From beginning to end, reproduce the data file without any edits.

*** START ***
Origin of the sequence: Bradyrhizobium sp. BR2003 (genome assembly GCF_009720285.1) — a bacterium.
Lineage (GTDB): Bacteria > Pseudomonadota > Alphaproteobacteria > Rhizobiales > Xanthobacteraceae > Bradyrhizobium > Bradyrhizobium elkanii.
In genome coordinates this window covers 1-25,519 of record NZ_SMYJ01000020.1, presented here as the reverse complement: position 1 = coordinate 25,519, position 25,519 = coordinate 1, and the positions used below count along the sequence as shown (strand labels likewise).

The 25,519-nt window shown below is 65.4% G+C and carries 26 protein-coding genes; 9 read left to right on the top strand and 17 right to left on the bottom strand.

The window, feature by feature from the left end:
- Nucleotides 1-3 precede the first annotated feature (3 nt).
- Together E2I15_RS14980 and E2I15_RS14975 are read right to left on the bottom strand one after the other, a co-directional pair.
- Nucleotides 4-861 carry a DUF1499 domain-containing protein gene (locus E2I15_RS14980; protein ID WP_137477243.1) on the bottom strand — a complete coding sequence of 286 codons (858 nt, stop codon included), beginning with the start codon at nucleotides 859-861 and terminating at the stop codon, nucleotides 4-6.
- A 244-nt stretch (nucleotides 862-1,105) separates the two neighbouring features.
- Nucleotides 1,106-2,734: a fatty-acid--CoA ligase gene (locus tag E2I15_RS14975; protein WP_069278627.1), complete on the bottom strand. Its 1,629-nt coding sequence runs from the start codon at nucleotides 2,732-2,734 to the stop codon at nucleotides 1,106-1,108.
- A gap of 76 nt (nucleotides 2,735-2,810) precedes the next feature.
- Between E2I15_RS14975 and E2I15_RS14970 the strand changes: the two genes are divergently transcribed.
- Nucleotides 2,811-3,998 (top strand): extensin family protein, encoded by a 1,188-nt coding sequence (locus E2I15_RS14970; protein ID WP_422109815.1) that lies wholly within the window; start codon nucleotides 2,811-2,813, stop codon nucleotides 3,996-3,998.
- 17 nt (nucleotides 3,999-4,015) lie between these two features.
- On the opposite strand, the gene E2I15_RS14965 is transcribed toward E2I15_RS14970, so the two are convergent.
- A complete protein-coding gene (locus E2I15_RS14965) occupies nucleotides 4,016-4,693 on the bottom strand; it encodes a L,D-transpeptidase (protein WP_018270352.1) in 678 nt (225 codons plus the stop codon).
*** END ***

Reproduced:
Origin of the sequence: Bradyrhizobium sp. BR2003 (genome assembly GCF_009720285.1) — a bacterium.
Lineage (GTDB): Bacteria > Pseudomonadota > Alphaproteobacteria > Rhizobiales > Xanthobacteraceae > Bradyrhizobium > Bradyrhizobium elkanii.
In genome coordinates this window covers 1-25,519 of record NZ_SMYJ01000020.1, presented here as the reverse complement: position 1 = coordinate 25,519, position 25,519 = coordinate 1, and the positions used below count along the sequence as shown (strand labels likewise).

The 25,519-nt window shown below is 65.4% G+C and carries 26 protein-coding genes; 9 read left to right on the top strand and 17 right to left on the bottom strand.

The window, feature by feature from the left end:
- Nucleotides 1-3 precede the first annotated feature (3 nt).
- Together E2I15_RS14980 and E2I15_RS14975 are read right to left on the bottom strand one after the other, a co-directional pair.
- Nucleotides 4-861 carry a DUF1499 domain-containing protein gene (locus E2I15_RS14980; protein ID WP_137477243.1) on the bottom strand — a complete coding sequence of 286 codons (858 nt, stop codon included), beginning with the start codon at nucleotides 859-861 and terminating at the stop codon, nucleotides 4-6.
- A 244-nt stretch (nucleotides 862-1,105) separates the two neighbouring features.
- Nucleotides 1,106-2,734: a fatty-acid--CoA ligase gene (locus tag E2I15_RS14975; protein WP_069278627.1), complete on the bottom strand. Its 1,629-nt coding sequence runs from the start codon at nucleotides 2,732-2,734 to the stop codon at nucleotides 1,106-1,108.
- A gap of 76 nt (nucleotides 2,735-2,810) precedes the next feature.
- Between E2I15_RS14975 and E2I15_RS14970 the strand changes: the two genes are divergently transcribed.
- Nucleotides 2,811-3,998 (top strand): extensin family protein, encoded by a 1,188-nt coding sequence (locus E2I15_RS14970; protein ID WP_422109815.1) that lies wholly within the window; start codon nucleotides 2,811-2,813, stop codon nucleotides 3,996-3,998.
- 17 nt (nucleotides 3,999-4,015) lie between these two features.
- On the opposite strand, the gene E2I15_RS14965 is transcribed toward E2I15_RS14970, so the two are convergent.
- A complete protein-coding gene (locus E2I15_RS14965) occupies nucleotides 4,016-4,693 on the bottom strand; it encodes a L,D-transpeptidase (protein WP_018270352.1) in 678 nt (225 codons plus the stop codon).